I have a couple of small art projects, some crafty, some writing, some illustration.

    The project that first came to mind though, is my book. Nothing big, I just wanted to have a few poems and a short story, illustrated in a handmade book. It will only be around 10-15 pages, and I’m perfectly capable, and yet… I dunno, it has come to a standstill. Almost a year, and I only got an advanced draft of the story, two poems, and a few concept illustrations done.

    Using your terminology, I’ve reached stage 2, which has been the death of 99% of my projects. Since my art is only a hobby, I’ve always been pretty nonchalant if my projects come to nothing, but I’m starting to get frustrated; I can’t let this one die, and preferably not my other projects from now on. I’m tired of sketches, I’m tired of great ideas fizzling away. I want to get things done, get artwork hung on my wall, maybe (dare I hope?) sell stuff at my local craft show this spring.

    I’m not sure anyone can help me, heheh, but I’m still glad I wrote this. I’m getting the urge to pull out that project again…

    Reply
    • mm

      Mitch at PencilKings

      Hi Andreisy – thanks for commenting! Do you think you could get at least one poem illustrated and get that hung on your wall somewhere you will see it each day, and where when your friends come over they can comment at what a lovely piece of art you have on your wall?

      I think this may be the nudge you need to see that it’s ok to keep going… and even if you choose not to – you’ll have one nice piece on your wall, and if you really wanted – you could take that single piece down to the craft show and hang it up in a friend’s booth and see what happens – you never know… the world is a magical place 🙂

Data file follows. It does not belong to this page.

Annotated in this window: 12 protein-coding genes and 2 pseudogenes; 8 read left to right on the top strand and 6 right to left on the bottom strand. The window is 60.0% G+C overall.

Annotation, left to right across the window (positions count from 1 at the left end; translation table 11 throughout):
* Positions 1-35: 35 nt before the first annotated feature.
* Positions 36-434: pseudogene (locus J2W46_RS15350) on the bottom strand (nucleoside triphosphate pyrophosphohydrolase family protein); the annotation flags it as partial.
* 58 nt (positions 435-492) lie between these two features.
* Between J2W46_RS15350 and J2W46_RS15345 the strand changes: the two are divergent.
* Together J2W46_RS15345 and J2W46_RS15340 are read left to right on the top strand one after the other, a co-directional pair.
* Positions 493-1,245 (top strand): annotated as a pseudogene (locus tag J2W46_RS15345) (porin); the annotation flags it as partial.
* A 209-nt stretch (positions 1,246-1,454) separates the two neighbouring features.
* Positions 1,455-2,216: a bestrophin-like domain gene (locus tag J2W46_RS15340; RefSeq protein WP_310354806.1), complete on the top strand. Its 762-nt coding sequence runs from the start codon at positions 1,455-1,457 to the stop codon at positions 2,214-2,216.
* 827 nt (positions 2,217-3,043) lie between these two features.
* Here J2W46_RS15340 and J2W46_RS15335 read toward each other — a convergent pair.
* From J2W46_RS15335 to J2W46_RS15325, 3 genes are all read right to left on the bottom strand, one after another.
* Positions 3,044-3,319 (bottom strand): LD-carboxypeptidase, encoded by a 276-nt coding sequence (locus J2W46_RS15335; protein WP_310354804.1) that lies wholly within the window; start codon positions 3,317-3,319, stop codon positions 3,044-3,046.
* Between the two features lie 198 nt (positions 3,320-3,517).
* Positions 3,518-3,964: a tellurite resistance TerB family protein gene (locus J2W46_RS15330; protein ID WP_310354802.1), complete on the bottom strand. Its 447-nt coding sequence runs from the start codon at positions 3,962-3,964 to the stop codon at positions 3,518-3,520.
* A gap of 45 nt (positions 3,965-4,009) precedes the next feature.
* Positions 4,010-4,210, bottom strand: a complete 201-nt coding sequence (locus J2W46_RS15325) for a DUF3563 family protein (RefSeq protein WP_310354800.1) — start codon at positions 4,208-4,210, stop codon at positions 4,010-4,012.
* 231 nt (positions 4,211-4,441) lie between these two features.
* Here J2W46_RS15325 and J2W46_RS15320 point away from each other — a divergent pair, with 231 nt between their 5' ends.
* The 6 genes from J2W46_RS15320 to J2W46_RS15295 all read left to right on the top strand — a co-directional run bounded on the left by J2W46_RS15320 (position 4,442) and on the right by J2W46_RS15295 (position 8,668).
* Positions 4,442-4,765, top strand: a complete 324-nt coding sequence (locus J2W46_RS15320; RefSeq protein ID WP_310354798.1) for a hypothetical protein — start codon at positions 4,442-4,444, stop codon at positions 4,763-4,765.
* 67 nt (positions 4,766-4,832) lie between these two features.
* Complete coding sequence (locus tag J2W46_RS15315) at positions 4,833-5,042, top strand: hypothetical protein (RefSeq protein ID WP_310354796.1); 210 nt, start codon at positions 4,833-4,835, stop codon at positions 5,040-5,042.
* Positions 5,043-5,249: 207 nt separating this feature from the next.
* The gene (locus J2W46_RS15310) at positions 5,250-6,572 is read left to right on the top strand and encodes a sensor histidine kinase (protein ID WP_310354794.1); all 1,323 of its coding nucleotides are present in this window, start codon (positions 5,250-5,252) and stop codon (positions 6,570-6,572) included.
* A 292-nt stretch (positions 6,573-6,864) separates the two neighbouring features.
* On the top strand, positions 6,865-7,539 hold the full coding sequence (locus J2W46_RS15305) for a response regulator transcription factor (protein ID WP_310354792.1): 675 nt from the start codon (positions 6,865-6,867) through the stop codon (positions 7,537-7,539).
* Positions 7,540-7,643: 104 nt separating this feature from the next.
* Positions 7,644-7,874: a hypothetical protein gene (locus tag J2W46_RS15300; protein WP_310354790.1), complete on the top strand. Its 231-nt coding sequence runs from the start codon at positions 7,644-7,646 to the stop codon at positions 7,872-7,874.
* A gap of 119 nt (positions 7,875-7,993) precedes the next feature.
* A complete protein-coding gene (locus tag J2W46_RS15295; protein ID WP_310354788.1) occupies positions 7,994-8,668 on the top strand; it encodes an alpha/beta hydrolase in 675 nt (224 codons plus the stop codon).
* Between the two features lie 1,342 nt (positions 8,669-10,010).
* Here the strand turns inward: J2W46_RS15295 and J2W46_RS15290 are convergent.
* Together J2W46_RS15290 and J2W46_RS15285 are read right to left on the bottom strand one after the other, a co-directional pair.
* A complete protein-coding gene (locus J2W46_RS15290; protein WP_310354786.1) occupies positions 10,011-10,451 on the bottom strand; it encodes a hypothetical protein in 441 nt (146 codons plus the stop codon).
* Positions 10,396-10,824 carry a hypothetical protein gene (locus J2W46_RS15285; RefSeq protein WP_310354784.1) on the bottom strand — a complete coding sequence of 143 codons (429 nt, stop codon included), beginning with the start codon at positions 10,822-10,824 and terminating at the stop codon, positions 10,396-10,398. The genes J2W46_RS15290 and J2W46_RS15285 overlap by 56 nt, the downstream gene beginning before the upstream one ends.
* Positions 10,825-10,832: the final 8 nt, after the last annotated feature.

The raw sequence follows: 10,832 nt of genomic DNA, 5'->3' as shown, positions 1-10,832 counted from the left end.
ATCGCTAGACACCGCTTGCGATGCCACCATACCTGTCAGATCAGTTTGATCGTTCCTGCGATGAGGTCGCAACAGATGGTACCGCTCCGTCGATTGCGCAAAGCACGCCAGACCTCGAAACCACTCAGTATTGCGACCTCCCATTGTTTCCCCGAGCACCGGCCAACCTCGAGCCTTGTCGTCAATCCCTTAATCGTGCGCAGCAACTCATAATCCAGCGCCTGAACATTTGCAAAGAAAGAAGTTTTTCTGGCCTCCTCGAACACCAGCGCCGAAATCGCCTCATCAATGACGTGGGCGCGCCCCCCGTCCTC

Reply
      • Andreisy

        Hey, that’d be nice 🙂 I have been working on a piece specifically for hanging, a poem under it would add interest. I will certainly try it, thank you!

        Reply
  5. Here’s How to Start Making Art Again

    […] We hope these tips have helped you pick up your pencils. You might also want to check out this great new podcast with Pencil Kings founder, Mitch Bowler which has already helped lots of people s… […]

    Reply
  6. Ashley B

    Hey Mitch! Great podcast that got me thinking… I’m very much stuck at level two…. which is how I ended up here with you… I have some big dreams but some I’d like to get going for this year are… a YouTube channel for speed paints and crafts and vlogs… selling my art… illustrating a children’s book…. and becoming a freelance artist… big goals right? Sigh… the thing holding me back… my art is NOT up to par, I even have a hard time showing it to my family let alone the world. I have a long road a head of me and I would love to improve and at least get one of my goals accomplished… so here is to 2016 and to keep moving forward!

    Reply
    • mm

      Mitch at PencilKings

      Hi Ashley – please connect with me. Let’s see if we can help each other out and start at least one of these goals on one of the coming weekends. I’m sure we can get some weekend warriors together inside the community and start making magic happen.

      Reply
  7. loralee grace

    Hi Mitch, loved the podcast so much as to come leave a comment about my goals! I wanted to make a book/catalogue of my paintings last year, including the cultural/travel stories that go along with each one. The stories are the main thing holding me back, finishing writing them and developing that cohesive collection of stories. I was considered a pretty good writer through school and college but I’ve gotten a bit rusty the last years. I do feel stuck around level two, struggling to get a website I can keep updated, and hardly selling any work despite positive feedback. (part of the problem is that I’m located in West Michigan!) Thanks so much for the thought-provoking and community building podcast! Even tho the theme is slightly different than my career path as a non digital painter I find it insightful and encouraging!

    Reply
    • mm

      Mitch at PencilKings

      Hi Loralee – thanks so much for the comment! I know that location can sometimes hold you back, but it can also be an opportunity in disguise… Are there any local stores/restaurants that would let you hang your work and sell it on consignment? I find in the smaller communities that people are more likely to support each other – so it could be that people just don’t know about your paintings 🙂

      Reply